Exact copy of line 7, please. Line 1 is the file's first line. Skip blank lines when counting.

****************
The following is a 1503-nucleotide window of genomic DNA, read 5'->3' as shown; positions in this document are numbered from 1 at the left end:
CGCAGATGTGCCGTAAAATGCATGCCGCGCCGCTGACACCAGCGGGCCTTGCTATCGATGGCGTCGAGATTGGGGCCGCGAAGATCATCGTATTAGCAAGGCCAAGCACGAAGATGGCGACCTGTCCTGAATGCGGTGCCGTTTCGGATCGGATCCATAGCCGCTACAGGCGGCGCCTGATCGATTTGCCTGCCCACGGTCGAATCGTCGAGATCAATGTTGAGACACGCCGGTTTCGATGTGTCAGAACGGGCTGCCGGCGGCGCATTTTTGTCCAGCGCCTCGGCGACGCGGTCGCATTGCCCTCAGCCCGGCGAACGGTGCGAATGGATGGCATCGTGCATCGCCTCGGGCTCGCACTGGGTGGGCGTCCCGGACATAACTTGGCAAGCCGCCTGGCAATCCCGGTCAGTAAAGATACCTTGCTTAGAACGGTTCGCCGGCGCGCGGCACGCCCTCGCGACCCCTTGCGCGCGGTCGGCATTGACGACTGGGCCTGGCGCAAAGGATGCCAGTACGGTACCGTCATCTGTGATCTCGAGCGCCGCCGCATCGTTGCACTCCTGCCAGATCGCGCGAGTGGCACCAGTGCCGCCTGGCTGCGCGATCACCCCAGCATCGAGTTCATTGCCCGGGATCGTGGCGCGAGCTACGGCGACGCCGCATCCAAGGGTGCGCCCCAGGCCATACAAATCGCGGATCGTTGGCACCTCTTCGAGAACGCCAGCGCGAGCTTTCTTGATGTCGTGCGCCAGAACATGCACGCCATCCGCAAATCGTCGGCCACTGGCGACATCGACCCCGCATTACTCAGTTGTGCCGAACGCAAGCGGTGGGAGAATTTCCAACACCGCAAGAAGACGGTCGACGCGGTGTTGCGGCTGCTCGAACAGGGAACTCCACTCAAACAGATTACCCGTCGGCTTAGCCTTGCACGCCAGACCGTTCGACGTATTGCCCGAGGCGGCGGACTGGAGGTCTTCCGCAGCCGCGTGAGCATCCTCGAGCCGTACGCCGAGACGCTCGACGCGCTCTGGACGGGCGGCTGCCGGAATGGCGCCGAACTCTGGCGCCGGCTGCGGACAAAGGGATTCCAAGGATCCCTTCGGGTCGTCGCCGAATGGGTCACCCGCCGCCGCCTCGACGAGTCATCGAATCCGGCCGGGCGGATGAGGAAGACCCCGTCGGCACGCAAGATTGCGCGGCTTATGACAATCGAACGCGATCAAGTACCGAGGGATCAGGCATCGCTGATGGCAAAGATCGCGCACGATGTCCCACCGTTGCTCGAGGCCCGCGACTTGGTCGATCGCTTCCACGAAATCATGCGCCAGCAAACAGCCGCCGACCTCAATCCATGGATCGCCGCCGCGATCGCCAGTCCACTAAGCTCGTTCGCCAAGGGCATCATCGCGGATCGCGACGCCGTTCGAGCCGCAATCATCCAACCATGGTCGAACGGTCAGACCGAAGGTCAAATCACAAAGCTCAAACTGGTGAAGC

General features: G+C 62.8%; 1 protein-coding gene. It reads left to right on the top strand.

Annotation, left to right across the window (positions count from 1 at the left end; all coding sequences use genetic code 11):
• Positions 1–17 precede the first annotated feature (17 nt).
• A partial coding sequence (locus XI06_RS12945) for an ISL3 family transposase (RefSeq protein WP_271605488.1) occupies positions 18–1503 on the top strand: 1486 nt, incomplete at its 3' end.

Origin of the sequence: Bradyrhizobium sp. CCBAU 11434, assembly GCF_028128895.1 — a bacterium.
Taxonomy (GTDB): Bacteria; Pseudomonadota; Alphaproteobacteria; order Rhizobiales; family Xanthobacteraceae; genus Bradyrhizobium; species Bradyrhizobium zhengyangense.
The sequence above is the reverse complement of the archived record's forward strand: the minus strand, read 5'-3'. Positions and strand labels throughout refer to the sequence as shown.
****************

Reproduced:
Origin of the sequence: Bradyrhizobium sp. CCBAU 11434, assembly GCF_028128895.1 — a bacterium.